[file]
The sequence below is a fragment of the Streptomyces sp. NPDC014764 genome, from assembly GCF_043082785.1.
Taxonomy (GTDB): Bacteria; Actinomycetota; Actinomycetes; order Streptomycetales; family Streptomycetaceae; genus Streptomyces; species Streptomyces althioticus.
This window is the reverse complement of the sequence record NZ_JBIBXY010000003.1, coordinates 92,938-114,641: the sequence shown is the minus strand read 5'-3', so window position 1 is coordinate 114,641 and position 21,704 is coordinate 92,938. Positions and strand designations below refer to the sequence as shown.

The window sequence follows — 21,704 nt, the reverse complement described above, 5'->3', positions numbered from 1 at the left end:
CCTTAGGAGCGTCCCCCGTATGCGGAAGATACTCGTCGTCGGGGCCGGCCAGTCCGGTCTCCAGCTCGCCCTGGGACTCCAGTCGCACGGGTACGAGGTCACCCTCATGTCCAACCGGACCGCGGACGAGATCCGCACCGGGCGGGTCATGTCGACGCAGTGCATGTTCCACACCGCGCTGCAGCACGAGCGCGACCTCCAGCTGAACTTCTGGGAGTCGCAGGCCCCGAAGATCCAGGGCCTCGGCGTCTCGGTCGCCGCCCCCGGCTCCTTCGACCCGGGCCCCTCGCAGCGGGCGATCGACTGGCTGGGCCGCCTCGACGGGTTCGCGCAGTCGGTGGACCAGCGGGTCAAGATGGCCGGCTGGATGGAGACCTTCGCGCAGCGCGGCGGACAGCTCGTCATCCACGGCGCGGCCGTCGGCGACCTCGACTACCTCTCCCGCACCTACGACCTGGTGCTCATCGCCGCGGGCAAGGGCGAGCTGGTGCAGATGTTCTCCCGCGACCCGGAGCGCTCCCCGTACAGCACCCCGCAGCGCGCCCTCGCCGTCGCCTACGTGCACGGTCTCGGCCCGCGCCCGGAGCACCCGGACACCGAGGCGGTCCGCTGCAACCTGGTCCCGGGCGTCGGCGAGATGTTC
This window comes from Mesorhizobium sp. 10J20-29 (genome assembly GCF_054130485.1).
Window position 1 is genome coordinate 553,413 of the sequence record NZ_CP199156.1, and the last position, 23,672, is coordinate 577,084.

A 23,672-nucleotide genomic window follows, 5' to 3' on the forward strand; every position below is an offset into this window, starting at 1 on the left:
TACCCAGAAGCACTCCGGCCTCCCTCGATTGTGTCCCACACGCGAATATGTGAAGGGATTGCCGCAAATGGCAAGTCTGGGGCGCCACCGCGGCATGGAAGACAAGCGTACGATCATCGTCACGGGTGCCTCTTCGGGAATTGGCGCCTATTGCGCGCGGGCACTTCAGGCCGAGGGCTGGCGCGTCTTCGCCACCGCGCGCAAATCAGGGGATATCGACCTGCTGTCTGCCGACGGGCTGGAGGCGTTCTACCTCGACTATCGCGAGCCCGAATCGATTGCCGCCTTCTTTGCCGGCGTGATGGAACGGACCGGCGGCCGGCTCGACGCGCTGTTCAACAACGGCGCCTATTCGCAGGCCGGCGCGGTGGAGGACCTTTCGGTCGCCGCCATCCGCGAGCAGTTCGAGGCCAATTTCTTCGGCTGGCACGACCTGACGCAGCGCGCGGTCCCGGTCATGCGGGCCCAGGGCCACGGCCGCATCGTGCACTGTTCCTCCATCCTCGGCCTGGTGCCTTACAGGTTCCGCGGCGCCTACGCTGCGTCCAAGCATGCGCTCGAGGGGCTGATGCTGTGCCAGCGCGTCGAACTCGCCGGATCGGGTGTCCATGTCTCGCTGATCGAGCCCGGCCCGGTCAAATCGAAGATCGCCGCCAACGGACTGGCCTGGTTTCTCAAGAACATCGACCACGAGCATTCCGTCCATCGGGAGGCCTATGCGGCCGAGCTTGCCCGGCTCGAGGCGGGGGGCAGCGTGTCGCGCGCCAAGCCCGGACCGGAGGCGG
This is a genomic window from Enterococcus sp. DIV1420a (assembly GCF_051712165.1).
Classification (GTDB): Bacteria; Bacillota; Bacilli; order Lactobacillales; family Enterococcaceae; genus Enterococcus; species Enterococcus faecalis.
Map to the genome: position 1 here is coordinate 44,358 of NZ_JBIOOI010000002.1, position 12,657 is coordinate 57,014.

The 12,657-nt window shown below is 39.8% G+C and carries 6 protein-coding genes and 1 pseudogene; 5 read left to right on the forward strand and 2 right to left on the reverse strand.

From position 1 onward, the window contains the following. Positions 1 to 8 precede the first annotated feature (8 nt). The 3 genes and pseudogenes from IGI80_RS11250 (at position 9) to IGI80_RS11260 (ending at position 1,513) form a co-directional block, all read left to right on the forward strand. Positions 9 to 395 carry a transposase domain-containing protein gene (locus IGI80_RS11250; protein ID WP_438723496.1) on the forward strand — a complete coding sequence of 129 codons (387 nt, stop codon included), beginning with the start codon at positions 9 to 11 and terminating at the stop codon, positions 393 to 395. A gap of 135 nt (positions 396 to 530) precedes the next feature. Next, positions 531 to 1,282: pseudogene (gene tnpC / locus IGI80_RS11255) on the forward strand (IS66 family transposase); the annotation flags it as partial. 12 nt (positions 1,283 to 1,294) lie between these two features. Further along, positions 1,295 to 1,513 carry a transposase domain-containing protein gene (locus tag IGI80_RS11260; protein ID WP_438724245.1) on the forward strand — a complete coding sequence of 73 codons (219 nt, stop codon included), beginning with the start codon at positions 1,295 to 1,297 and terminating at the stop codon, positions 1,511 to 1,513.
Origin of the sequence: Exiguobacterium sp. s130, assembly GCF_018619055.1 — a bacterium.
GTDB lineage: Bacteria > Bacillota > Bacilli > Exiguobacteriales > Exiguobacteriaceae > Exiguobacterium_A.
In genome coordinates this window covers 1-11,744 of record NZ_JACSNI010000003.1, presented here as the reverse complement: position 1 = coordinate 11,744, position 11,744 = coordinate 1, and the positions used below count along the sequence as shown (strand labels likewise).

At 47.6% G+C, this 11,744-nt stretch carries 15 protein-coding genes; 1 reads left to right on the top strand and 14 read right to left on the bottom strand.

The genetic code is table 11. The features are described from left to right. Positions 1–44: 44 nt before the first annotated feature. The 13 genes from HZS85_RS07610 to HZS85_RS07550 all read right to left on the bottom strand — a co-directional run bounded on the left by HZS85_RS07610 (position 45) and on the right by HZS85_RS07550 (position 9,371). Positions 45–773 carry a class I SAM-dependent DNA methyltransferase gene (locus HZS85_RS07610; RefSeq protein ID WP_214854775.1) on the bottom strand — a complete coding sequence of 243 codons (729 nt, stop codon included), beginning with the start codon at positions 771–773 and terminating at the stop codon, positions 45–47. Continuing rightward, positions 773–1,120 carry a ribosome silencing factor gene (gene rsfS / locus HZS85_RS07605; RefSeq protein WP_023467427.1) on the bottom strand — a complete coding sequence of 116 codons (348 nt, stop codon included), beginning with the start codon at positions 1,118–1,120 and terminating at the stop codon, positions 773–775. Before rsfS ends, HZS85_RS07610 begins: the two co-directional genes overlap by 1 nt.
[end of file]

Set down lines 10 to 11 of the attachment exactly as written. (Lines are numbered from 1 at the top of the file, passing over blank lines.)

This is a genomic window from Enterococcus sp. DIV1420a (assembly GCF_051712165.1).
Classification (GTDB): Bacteria; Bacillota; Bacilli; order Lactobacillales; family Enterococcaceae; genus Enterococcus; species Enterococcus faecalis.